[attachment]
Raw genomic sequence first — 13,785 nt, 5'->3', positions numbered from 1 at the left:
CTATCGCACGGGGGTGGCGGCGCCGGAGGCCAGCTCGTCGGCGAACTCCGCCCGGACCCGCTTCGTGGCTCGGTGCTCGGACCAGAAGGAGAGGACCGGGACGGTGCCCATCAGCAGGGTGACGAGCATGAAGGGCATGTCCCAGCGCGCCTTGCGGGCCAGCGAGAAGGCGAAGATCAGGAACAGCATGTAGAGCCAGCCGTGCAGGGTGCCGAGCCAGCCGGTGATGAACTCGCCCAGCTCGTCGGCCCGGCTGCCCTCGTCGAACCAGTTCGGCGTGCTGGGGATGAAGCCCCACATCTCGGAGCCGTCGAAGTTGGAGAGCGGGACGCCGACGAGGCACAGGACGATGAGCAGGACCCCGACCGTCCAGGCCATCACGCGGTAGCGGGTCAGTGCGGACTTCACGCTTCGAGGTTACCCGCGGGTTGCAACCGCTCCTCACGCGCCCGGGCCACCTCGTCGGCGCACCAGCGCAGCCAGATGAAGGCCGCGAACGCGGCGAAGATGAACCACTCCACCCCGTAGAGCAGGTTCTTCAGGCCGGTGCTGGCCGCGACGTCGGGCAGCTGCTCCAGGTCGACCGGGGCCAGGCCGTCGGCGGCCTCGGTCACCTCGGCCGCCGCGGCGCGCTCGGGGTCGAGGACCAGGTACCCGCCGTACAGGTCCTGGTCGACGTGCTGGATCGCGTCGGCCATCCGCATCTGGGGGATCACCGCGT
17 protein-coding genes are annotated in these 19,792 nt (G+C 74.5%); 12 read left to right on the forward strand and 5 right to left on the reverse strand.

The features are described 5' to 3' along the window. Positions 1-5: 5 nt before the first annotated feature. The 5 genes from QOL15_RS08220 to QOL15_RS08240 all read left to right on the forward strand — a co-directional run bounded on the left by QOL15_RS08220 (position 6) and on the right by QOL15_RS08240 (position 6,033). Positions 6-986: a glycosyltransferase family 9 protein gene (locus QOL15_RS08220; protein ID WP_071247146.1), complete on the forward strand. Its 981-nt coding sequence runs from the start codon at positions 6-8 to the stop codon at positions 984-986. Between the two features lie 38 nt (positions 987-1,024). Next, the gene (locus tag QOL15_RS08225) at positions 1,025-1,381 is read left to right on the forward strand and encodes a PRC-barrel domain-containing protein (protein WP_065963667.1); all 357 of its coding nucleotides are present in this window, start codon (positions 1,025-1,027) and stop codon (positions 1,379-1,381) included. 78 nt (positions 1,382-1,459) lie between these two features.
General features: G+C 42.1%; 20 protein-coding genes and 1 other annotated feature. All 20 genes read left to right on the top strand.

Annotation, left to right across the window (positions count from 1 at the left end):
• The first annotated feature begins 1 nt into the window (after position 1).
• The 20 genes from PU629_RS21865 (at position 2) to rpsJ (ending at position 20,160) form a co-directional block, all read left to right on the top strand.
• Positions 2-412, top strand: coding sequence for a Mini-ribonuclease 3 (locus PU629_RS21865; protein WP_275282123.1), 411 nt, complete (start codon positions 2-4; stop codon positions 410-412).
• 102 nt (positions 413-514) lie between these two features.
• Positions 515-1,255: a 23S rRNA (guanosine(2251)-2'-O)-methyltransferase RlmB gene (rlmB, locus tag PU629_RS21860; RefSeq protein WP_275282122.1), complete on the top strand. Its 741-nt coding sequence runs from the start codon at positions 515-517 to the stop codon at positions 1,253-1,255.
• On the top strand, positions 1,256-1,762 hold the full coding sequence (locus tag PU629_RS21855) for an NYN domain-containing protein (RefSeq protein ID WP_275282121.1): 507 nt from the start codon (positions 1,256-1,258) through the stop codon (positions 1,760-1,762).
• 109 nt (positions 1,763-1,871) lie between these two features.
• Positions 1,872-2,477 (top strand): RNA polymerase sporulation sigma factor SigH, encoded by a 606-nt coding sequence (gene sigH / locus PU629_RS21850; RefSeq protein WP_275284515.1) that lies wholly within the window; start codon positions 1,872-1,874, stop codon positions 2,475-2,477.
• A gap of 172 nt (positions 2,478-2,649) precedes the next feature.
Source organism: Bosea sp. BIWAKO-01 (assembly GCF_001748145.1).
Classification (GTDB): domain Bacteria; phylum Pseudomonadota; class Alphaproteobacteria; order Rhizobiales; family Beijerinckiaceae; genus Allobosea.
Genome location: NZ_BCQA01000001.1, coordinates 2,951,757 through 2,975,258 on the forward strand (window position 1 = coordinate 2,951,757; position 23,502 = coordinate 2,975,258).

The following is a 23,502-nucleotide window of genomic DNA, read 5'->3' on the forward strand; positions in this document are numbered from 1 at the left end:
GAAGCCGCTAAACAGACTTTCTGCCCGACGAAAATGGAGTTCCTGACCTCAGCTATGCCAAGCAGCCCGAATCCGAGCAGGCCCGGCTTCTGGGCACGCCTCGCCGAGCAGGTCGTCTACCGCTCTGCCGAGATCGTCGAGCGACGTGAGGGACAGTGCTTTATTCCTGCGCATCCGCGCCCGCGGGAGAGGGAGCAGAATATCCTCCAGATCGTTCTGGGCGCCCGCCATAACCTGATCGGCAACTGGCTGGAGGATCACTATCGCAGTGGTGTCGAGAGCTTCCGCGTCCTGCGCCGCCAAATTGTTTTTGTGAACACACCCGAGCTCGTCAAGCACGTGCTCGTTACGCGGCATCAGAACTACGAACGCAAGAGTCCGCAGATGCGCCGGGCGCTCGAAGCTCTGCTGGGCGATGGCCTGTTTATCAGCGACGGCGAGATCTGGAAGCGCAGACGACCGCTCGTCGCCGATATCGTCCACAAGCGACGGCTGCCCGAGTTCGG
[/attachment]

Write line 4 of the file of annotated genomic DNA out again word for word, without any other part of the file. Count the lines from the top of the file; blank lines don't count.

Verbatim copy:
The features are described 5' to 3' along the window. Positions 1-5: 5 nt before the first annotated feature. The 5 genes from QOL15_RS08220 to QOL15_RS08240 all read left to right on the forward strand — a co-directional run bounded on the left by QOL15_RS08220 (position 6) and on the right by QOL15_RS08240 (position 6,033). Positions 6-986: a glycosyltransferase family 9 protein gene (locus QOL15_RS08220; protein ID WP_071247146.1), complete on the forward strand. Its 981-nt coding sequence runs from the start codon at positions 6-8 to the stop codon at positions 984-986. Between the two features lie 38 nt (positions 987-1,024). Next, the gene (locus tag QOL15_RS08225) at positions 1,025-1,381 is read left to right on the forward strand and encodes a PRC-barrel domain-containing protein (protein WP_065963667.1); all 357 of its coding nucleotides are present in this window, start codon (positions 1,025-1,027) and stop codon (positions 1,379-1,381) included. 78 nt (positions 1,382-1,459) lie between these two features.